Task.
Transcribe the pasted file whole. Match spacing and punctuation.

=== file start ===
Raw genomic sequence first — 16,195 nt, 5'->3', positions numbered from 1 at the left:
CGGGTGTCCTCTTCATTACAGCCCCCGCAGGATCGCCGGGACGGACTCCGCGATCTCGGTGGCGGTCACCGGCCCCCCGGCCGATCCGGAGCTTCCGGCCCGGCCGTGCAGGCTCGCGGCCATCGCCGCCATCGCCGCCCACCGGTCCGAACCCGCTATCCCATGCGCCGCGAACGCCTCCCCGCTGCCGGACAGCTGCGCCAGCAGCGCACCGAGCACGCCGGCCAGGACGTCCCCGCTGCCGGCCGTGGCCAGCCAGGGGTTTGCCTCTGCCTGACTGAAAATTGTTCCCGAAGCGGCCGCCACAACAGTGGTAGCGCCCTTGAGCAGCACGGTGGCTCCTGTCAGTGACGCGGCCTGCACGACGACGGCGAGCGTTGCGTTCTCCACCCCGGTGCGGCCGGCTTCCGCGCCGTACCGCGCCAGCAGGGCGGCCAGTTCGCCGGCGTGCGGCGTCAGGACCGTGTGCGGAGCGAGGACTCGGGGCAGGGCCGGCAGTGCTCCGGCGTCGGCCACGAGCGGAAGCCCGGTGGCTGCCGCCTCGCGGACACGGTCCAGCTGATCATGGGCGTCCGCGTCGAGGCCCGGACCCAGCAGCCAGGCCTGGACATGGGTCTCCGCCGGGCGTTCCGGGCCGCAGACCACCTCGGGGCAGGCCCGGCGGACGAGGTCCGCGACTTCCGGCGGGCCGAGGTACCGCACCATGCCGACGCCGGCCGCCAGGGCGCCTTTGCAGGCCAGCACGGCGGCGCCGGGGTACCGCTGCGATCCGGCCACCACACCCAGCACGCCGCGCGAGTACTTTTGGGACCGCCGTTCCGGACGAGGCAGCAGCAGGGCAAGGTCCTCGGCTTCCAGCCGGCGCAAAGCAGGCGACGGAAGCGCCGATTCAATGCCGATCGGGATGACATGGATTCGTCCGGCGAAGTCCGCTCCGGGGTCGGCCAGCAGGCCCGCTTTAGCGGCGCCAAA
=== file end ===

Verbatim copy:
Raw genomic sequence first — 16,195 nt, 5'->3', positions numbered from 1 at the left:
CGGGTGTCCTCTTCATTACAGCCCCCGCAGGATCGCCGGGACGGACTCCGCGATCTCGGTGGCGGTCACCGGCCCCCCGGCCGATCCGGAGCTTCCGGCCCGGCCGTGCAGGCTCGCGGCCATCGCCGCCATCGCCGCCCACCGGTCCGAACCCGCTATCCCATGCGCCGCGAACGCCTCCCCGCTGCCGGACAGCTGCGCCAGCAGCGCACCGAGCACGCCGGCCAGGACGTCCCCGCTGCCGGCCGTGGCCAGCCAGGGGTTTGCCTCTGCCTGACTGAAAATTGTTCCCGAAGCGGCCGCCACAACAGTGGTAGCGCCCTTGAGCAGCACGGTGGCTCCTGTCAGTGACGCGGCCTGCACGACGACGGCGAGCGTTGCGTTCTCCACCCCGGTGCGGCCGGCTTCCGCGCCGTACCGCGCCAGCAGGGCGGCCAGTTCGCCGGCGTGCGGCGTCAGGACCGTGTGCGGAGCGAGGACTCGGGGCAGGGCCGGCAGTGCTCCGGCGTCGGCCACGAGCGGAAGCCCGGTGGCTGCCGCCTCGCGGACACGGTCCAGCTGATCATGGGCGTCCGCGTCGAGGCCCGGACCCAGCAGCCAGGCCTGGACATGGGTCTCCGCCGGGCGTTCCGGGCCGCAGACCACCTCGGGGCAGGCCCGGCGGACGAGGTCCGCGACTTCCGGCGGGCCGAGGTACCGCACCATGCCGACGCCGGCCGCCAGGGCGCCTTTGCAGGCCAGCACGGCGGCGCCGGGGTACCGCTGCGATCCGGCCACCACACCCAGCACGCCGCGCGAGTACTTTTGGGACCGCCGTTCCGGACGAGGCAGCAGCAGGGCAAGGTCCTCGGCTTCCAGCCGGCGCAAAGCAGGCGACGGAAGCGCCGATTCAATGCCGATCGGGATGACATGGATTCGTCCGGCGAAGTCCGCTCCGGGGTCGGCCAGCAGGCCCGCTTTAGCGGCGCCAAA